Considering the reputation that the Soviet Union garnered for being such a strict regime, it is not all that surprising to see that they first started to use these forceful tactics very early on. This set the tone for basically the entire length the government was in power. They really left themselves no other choice though by over promising and under achieving. Rather than admit that they were unfit for rule and had been too ambitious they turned to whatever means necessary to retain their fragile hold on the country.
This post, along with Sam’s post, go to show that not everyone was on board with the kind of social and economic change that the Bolsheviks were pushing for. While they may not have wanted to live under the monarchy, they were reluctant to trade one dictator with another. The Muslims were not alone in their rejection of the Soviets, though they along with all the other quasi-rebellions were quickly silenced and crushed by the Soviets to prevent the dissent from spreading. Yea this was pretty sweet.
It is sad to see that Bolsheviks used a religion as a scapegoat, rather than as something that should be a comfort to the masses. Instead of admitting they were at fault, they like so many other governments past and present simply looked for the easy way out. The church and the Bolsheviks really could have worked together to create a more harmonious and egalitarian society had they only cooperated with one another. This is not to say it would have fixed communism in Russia, but it could have helped.
mwill7 does bring up a good point. As was mentioned in this post, as soon as the Bolsheviks realized what was going on at the island, a media blackout was implemented and the rebellion silenced as quickly as possible. How many other ‘small’ and ‘innocuous’ rebellions were there in the greater Russian state? Its almost a certainty there were many more that even today we do not know about and from that it can be inferred that while many people may not have been loyalists against the Bolsheviks, they were also fed up of living under a monarchy as well.
I love this post. I truly had no idea about the Komsomol and their role in the communists’ goals. I think the Party leaders hit the nail right on the head when they identified this group of “youths” as an important piece of the puzzle. I think that the age group that made up the Komsomol wielded a lot more influence than some people assumed. The standards to which the Party held the Komsomol also seem characteristically strict, so it’s nice to see that there is some continuity during this period.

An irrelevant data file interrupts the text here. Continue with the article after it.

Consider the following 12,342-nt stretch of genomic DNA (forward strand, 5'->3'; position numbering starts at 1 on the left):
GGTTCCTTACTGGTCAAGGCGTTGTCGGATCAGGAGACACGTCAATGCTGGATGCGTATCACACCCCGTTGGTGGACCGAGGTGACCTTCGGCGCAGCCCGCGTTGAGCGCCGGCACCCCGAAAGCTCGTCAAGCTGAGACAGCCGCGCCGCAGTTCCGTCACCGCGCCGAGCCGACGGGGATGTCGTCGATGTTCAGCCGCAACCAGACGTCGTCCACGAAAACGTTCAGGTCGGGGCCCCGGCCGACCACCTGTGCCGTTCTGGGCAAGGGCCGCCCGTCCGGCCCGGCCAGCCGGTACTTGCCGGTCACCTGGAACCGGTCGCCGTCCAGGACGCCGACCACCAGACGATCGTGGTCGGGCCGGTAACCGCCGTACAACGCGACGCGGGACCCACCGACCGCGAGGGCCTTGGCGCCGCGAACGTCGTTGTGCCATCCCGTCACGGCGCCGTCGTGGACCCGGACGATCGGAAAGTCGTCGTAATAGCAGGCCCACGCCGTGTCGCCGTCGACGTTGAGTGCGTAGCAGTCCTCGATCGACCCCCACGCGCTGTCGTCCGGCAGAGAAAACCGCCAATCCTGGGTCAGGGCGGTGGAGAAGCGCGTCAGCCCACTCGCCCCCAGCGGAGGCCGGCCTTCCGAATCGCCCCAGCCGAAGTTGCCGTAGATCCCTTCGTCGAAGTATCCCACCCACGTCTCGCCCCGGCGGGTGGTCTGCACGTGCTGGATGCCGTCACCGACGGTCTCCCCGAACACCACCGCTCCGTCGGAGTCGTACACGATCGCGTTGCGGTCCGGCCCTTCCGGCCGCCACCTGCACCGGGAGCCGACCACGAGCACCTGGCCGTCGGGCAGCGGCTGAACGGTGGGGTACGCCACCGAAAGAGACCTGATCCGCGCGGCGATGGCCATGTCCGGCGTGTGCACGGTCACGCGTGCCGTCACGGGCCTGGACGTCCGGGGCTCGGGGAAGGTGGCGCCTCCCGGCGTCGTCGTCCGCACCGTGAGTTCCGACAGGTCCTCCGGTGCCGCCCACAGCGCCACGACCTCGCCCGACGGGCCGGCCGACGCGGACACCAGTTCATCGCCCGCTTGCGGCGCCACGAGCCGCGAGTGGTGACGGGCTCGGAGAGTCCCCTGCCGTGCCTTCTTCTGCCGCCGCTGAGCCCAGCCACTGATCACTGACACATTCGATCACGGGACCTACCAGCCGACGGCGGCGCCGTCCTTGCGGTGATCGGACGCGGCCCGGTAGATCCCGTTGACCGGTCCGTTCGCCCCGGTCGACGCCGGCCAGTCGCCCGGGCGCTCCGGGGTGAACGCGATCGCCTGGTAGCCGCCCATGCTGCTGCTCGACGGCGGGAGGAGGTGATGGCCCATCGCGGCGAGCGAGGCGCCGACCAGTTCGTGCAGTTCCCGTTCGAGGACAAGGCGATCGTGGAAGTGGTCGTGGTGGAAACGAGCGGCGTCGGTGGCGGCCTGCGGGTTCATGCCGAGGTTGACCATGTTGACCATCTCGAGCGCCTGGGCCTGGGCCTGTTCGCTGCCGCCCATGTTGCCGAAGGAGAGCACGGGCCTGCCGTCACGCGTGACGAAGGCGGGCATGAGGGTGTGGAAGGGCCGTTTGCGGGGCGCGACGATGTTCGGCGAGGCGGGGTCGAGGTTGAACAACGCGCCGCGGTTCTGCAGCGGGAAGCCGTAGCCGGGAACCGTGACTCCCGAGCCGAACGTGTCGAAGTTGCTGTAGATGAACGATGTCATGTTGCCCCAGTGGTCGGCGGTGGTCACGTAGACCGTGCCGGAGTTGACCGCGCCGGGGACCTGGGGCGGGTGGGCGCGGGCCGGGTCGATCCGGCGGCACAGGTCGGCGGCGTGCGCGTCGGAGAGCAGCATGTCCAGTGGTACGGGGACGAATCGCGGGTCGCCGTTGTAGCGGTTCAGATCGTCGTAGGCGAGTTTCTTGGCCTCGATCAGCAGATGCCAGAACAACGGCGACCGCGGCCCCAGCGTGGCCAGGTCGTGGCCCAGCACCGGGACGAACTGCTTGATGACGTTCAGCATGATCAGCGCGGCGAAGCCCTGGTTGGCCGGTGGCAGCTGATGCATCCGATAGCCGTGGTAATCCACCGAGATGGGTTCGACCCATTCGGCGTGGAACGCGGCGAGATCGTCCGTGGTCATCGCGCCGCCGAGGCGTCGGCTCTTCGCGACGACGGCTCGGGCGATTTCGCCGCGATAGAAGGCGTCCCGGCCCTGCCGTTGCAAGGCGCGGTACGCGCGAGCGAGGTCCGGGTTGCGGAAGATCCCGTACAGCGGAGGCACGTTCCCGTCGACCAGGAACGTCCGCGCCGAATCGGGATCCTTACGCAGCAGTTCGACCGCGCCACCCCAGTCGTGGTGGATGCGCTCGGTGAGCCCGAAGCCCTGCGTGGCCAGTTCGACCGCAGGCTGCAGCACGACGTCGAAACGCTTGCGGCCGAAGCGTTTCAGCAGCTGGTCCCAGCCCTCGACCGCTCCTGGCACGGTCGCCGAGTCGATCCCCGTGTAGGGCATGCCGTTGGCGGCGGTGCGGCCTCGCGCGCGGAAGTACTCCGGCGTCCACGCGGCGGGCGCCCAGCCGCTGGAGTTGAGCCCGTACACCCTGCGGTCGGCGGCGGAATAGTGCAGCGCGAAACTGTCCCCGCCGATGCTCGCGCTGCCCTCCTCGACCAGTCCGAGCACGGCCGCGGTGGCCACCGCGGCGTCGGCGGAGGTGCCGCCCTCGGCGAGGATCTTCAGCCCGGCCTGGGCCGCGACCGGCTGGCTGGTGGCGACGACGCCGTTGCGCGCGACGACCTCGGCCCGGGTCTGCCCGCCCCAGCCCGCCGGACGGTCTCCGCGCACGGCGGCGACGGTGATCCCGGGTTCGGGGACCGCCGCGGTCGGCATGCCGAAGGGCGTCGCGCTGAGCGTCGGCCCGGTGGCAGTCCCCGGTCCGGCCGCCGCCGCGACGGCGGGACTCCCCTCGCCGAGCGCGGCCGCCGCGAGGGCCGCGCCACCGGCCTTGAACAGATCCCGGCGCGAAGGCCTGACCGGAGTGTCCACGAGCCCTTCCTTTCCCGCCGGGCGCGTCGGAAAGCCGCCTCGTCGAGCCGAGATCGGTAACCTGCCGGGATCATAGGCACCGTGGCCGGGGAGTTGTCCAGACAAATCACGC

I really enjoyed your choice of topic for this week’s post! Having taken Dr. Nelson’s course on the history of Russian culture, Eisenstein’s film Battleship Potemkin was one of the most interesting pieces of culture that we studied. I think it’s important that the Bolshevik’s used the medium of visual arts, like film, to get their point across because it’s universally understood (even in 21st century America!) and powerful across all kinds of cultural boundaries.
I really enjoy this post because I think it shows a critical tactic that the Bolsheviks used to transition from a revolutionary party to a ruling one. By inculcating the Russian youth with ideals that aligned with the ideology of the party, the Bolsheviks were able to establish a solid base of support; this was critical in a time where the Bolsheviks strived to stay on top and hold onto power amongst mass public discontentment. Something that I feel goes along with the problem at the time of how to deal with the youth in Russia is that of the Homeless Children. On the Seventeen Moments site, it discusses the large amount of destitute youth found in the country during the revolutionary period. I wonder if the Bolsheviks took the same approach toward this category of youth.
This a great post and I really like the images that you chose. The Komsomol, like the American Boy Scouts, seems like a good way for the youth to become indoctrinated into the culture of the country. How did the the Komsomols effect Soviet history later in the century? Did they grow up and carry on the Revolution? Was Putin in the Komsomol?
It is interesting and so true for it seems like every month or so their is some type of revolt or revolution that needs to be dealt with. There are so many different factions in Russia each with their own agenda and what they want in exchange for their support. But with every major revolution and change of government their will be a division and breaking off from the main faction, its a natural reaction.
This is really an interesting post. It goes into great depth about the different factions that emerged within Russia after the October Revolution. The transition from revolutionary politics to oppressive police force seems a very extreme way to deal with those that opposed the revolution. I really like the amount of sources you used and the varied views that they give.